And Rosenior is adamant action needs to be taken to give black managers a chance to break through.
“I’m very aware of the figures but there’s no point just being concerned about it,” he said. “You have to do something positive about it. I believe in the Rooney Rule (a policy in the USA’s National Football League that requires teams to interview minority candidates for head coaching and senior football operation jobs), a lot of people don’t, but I believe we need to do something to get more people in front of the decision-makers.
“If we did that then
we’d find that we’d get people appointed in different jobs, not just the 90-odd jobs in the Premier League and Football League but in community programmes, in academies. Slowly then they would filter through. We need to change attitudes at the bottom.
“And at the top levels, some people carry prejudices around – whether they are conscious prejudices or not.
“When I was playing they never saw black players as captains or leaders. That’s changed. Now they’ve got to start seeing black and ethnic minority people as being able to manage other people.
“We need to change attitudes at both ends and then hopefully meet in the middle. Then we won’t be talking about the lack of representation.”
The Rooney Rule (named after Dan Rooney, the owner of the Pittsburgh Steelers and the chairman of the NFL’s diversity committee) had some impact after its introduction in 2003, especially in its early years when the number of African American coaches increased to 22 per cent from six per cent prior to the rule.
Last summer, the EFL approved proposals to introduce a Rooney Rule for academy jobs in England, while ten clubs voluntarily extended those to first-team roles. Let’s see if that makes a difference here…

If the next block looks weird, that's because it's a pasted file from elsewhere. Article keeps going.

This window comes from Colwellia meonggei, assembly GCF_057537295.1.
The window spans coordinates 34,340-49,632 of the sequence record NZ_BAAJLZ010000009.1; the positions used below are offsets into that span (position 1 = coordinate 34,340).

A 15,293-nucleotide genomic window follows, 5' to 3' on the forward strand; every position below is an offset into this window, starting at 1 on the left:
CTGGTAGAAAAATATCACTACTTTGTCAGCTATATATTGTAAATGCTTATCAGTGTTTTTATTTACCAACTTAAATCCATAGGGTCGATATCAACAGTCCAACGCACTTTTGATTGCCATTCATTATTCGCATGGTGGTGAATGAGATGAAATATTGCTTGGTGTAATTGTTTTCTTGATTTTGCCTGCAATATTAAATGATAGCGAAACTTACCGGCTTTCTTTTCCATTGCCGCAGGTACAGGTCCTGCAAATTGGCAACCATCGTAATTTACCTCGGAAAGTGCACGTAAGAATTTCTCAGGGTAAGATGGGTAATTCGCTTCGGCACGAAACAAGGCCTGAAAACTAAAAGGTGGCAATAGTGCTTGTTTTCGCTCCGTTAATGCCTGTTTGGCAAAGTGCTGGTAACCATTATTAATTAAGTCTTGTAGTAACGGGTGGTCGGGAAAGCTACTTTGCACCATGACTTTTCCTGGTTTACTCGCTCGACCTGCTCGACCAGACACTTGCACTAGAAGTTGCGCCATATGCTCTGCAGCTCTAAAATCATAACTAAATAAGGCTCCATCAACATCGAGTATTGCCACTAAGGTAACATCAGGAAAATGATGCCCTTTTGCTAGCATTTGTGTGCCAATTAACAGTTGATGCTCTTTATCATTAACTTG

Yet Rosenior has moved on to other challenges. A decade ago, he put management on the backburner to move into the media and it’s a decision he’s happy with.
“I wanted to have a go at something else, a media career, and I truly believe that when you try to do something you have to give it 100 per cent,” he said. “I made a conscious decision to give it a couple of years.
“I don’t think you can call football management a career. There’s no career path as such. You get lucky, you don’t get lucky, you’re in the right place at the right time or you’re not.
“I wanted to do something after football where I would be judged on how I did and working in television you are good or you are not good. Fortunately some people think I’m decent. I love what I do, but I’d love to get back into the game at some point.”
While there are some weighty issues to ponder, Rosenior’s book isn’t all serious. There are lots of tales and stories to entertain, including his short-lived time as a player and manager of Sierra Leone, the country of his parents.
And he is keen to stress that he has no bitterness after his rollercoaster career.
“Overall, I had a wonderful time as a player,” he said. “I was fortunate with the clubs that I played for. It’s nice to be able to go back to those clubs and hold my head up and talk about the old days.
“People have really fond memories of when you played, even though I didn’t play as much as I would have liked. I had a great time, I really did. I was really proud to represent those football clubs and I wouldn’t change it for the world.”
Rosenior is also proud of son Liam, 32, currently playing for Brighton.
“He’s had a good career but, more importantly, he’s a good person,” he said. “I’m glad he’s enjoyed his football. He’s in a privileged position and he realises that.
“I’ve seen football spoil a lot of people, but it hasn’t spoilt him at all. I hope he takes that forward into his next career.” It’s Only Banter – The Autobiography of Leroy Rosenior, published by Pitch Publishing, Price: £16.99
John Lyons talks to Leroy Rosenior about his life in
ON THE BURST: Fulham’s Leroy Rosenior gets away from Chelsea’s John Bumstead and, inset, managing Brentford